Possibly another factor (maybe extremely important to the Yankees), is to not only be interested in Lee for what he could give them, but to keep him away from another contender. Lee represented two World Series losses to the Yankees in 2009. So if he is with them instead, would he represent 1-2 victories to the Yankees 'PLUS' an avoidance of 1-2 losses?
Q. So why do you see people underselling the value of a rental?
A. This is nothing personal, but let's put it so you can understand it.
Some guys are tight with a buck. In real life, as well as in rotoball. That's not an insult. I've created some problems for myself for not being tight with a buck when maybe I shoulda been. :- )
But some guys love their pennies. And they loooo-oove underpaid, $-efficient year 2 and year 3 ballplayers. That's why they publish articles arguing that a rookie Adam Jones, by himself, is worth more than Erik Bedard even straight up. Obviously you're not going to see these guys arguing that any rental is worth three or four good young players.
There are sabermetricians who, if they were GM's, would value young underpaid players farrrrrr more than real GM's do. That's why the disconnect.
Again, no insult. Nothing wrong with being responsible about your money. In my view, it can create blind spots w/r/t Stars & Scrubs, though.
Q. OK, so life is complicated. How then does SSI go about "capturing" the real value of a Cliff Lee? Don't just criticize. Give the answer, and show your work.
A. From studying chess/AI algorithms, we can tell you two things with 100% certainty:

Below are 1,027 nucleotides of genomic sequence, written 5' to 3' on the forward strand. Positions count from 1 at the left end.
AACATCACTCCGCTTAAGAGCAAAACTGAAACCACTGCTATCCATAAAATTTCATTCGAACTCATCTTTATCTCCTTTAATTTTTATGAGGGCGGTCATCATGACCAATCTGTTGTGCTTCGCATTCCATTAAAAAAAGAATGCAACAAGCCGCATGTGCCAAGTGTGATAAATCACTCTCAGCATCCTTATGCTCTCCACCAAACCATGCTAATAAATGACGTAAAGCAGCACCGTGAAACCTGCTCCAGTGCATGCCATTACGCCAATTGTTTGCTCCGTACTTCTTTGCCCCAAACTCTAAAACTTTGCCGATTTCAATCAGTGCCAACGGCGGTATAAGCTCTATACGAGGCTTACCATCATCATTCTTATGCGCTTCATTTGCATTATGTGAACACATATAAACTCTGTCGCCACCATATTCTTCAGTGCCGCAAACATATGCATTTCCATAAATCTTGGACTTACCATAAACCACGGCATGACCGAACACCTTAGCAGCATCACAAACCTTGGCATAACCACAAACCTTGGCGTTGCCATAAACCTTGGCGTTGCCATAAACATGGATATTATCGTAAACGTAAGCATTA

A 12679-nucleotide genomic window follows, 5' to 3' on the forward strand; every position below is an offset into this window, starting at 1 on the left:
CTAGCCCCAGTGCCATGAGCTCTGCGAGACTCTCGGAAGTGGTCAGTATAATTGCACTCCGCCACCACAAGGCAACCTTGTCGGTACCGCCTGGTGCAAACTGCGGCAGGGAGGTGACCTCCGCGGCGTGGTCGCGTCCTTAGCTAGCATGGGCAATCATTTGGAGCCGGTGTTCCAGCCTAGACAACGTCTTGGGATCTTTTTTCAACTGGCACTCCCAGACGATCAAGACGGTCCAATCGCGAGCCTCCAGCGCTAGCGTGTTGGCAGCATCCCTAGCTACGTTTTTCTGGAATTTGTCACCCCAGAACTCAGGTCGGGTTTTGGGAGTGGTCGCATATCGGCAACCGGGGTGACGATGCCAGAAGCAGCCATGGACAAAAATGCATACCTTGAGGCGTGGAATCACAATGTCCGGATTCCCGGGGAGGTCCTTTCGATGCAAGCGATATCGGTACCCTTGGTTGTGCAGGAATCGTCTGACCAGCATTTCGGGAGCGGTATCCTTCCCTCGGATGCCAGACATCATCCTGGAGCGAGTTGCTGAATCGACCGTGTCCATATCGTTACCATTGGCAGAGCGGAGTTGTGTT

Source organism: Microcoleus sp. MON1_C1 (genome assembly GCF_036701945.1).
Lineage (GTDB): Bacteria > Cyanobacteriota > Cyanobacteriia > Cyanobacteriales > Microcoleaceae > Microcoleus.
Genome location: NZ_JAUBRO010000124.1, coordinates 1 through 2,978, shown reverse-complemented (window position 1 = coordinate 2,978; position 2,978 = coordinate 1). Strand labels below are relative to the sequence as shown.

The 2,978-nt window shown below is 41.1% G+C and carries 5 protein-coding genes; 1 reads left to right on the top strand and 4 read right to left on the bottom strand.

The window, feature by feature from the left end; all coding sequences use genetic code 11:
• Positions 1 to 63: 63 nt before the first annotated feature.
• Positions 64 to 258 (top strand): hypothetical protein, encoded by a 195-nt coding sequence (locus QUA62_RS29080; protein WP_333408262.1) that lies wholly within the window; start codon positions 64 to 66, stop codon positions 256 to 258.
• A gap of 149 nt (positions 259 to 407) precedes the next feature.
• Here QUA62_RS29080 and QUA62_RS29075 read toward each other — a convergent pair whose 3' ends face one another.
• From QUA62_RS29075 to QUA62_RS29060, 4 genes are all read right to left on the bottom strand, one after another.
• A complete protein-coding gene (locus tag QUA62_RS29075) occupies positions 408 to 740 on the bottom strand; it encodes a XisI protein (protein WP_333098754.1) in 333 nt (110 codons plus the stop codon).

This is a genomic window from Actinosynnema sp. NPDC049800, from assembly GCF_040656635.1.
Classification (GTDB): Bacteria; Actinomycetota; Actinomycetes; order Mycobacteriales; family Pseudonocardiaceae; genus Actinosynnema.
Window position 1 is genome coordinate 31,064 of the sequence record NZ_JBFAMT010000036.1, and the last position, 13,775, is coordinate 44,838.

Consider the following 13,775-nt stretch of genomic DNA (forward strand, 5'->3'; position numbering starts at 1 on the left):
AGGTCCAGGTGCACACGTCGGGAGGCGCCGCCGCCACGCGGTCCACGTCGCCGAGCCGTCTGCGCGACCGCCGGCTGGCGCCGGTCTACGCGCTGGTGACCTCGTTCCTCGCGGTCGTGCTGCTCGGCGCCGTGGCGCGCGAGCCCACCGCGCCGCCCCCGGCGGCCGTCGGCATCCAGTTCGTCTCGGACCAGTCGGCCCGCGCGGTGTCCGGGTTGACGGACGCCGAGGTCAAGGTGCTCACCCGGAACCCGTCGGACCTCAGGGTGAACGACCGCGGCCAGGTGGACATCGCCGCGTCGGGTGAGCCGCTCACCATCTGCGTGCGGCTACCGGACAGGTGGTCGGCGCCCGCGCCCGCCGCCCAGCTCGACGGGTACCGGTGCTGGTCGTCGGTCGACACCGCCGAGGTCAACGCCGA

(1) Cliff Lee's July value is much too complex to capture mathematically. We're not even close. Anything you publish would be a guess, nothing more.
And, that (2) the intuition of real GM's is very underrated, as a mechanism for approximating the value. College kids scoff at the oldtimers. :- ) Later in life, they'll understand just how good those oldtimers are. The superstar stock analysts (not companies) on Wall Street are far, far better than any computer is.
Think about it: if buying teams were taking beatings, then GM's would adjust. But in the grand scheme, July 31 buyers are not losing to the house. Not after you take behind-the-scenes franchise value into account.
For every Braves/Teixeira outcome, there is a Phillies/Lee outcome -- and Schuerholz told you that even the Teixeira deal worked out well for them in the grand scheme.
Q. If there were a recommendation to real GM's, what would it be?
A. You will see these GM's speaking in terms of a rental star's impact "internally and externally" -- their paradigm is that the right rental player legitimizes their franchise. To the fans. To the FA's. To their own ownership group. To the media. To other GM's.
From the Yankees' point of view, "legitimacy" is defined as winning four games in the World Series. From the Mariners', it would be defined as losing any games in the first round of the playoffs.
But GM's are under crushing pressure to create saleable product. They've got renewable resources in the minors. If the trade is within reason, and you believe it's a difference-maker, you make the trade.
What's the line? What does "within reason" mean? When a trade gets you labeled a sucker -- not to blog authors but inside baseball -- that's the line. Otherwise, go for it.
Wait and see what the Mariners get for Cliff Lee. That is, probably, going to nail the value at about 110%, 120% of his actual worth (because somebody has to outbid the dead-on accurate offers).
Prediction here is that it is going to be a boatload. Let's see.
Move Cliff Lee from Team A to Team B ... from the Yankee dugout to the Red Sox ... and it's hard to overstate how much that swings the odds.
It's *almost* like asking, would you rather start the series 2-0 in front or 0-2 behind. :- )
Sabes will counter with LeeWARx2gm = 0.46, but that ain't how it will be in the dugout, and that ain't how GM's will look at it. Sabes haven't constructed WS winners...